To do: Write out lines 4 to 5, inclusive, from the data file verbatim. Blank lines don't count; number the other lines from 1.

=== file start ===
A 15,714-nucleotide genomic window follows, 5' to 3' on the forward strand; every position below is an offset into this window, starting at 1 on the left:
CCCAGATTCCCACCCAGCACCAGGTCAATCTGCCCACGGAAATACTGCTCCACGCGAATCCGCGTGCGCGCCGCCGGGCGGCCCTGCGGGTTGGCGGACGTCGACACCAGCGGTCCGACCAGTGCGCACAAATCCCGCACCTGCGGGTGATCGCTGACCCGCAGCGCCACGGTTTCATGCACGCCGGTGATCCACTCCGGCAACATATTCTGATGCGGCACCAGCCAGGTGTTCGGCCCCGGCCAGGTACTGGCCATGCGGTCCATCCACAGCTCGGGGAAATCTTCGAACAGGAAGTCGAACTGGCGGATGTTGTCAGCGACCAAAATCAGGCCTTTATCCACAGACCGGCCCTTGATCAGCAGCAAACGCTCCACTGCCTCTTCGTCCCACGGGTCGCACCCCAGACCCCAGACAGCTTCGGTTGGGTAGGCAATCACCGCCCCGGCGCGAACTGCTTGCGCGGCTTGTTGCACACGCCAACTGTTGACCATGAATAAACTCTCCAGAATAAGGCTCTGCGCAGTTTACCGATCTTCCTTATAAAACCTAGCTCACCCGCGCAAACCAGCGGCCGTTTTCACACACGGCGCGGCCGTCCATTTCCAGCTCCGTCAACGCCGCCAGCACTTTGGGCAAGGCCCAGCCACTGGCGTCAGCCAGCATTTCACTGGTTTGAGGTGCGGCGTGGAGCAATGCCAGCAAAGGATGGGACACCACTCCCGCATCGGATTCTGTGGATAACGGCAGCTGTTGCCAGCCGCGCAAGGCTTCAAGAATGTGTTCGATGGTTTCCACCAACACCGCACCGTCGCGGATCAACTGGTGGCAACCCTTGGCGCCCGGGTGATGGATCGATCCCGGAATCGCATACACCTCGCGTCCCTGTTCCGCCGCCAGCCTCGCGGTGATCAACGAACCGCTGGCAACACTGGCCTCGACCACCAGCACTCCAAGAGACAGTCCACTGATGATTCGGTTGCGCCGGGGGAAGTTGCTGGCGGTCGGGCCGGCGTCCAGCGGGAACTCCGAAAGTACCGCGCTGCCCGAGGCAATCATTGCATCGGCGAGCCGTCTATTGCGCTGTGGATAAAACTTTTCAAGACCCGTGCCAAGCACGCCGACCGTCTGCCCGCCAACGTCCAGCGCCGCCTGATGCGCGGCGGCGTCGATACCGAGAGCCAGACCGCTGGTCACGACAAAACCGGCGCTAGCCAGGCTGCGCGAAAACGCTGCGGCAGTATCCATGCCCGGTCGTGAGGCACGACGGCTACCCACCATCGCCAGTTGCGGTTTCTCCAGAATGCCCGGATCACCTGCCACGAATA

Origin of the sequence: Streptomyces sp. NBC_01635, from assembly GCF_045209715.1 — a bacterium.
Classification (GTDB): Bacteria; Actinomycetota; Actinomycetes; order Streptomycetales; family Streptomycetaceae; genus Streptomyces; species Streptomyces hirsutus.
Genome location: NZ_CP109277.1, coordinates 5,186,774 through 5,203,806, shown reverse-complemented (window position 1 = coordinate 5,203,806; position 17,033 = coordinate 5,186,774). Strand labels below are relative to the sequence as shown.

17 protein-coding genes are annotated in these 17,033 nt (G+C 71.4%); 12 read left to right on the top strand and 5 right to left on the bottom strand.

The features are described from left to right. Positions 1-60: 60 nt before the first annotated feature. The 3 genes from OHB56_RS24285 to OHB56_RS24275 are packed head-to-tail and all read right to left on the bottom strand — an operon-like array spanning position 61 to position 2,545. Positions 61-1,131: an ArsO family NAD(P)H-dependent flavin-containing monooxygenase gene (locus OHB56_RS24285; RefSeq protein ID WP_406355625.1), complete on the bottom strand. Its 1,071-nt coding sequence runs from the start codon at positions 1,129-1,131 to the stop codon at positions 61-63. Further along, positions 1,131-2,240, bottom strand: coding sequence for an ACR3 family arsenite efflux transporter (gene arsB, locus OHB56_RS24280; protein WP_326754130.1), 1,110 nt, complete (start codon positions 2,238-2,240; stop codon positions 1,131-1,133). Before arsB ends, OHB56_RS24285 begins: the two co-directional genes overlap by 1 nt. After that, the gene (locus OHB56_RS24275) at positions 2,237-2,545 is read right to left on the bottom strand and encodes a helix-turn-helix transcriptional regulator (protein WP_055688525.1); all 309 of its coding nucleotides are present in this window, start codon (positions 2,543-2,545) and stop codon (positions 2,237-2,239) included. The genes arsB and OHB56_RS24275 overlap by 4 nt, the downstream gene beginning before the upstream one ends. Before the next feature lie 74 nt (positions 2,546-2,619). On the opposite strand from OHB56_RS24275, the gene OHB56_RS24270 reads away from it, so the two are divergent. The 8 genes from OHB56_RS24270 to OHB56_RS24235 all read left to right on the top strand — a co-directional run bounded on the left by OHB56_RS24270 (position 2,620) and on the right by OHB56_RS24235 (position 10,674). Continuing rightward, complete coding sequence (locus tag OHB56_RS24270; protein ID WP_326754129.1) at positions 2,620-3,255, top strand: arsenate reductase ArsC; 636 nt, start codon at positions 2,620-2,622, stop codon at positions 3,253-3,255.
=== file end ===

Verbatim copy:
Classification (GTDB): Bacteria; Actinomycetota; Actinomycetes; order Streptomycetales; family Streptomycetaceae; genus Streptomyces; species Streptomyces hirsutus.
Genome location: NZ_CP109277.1, coordinates 5,186,774 through 5,203,806, shown reverse-complemented (window position 1 = coordinate 5,203,806; position 17,033 = coordinate 5,186,774). Strand labels below are relative to the sequence as shown.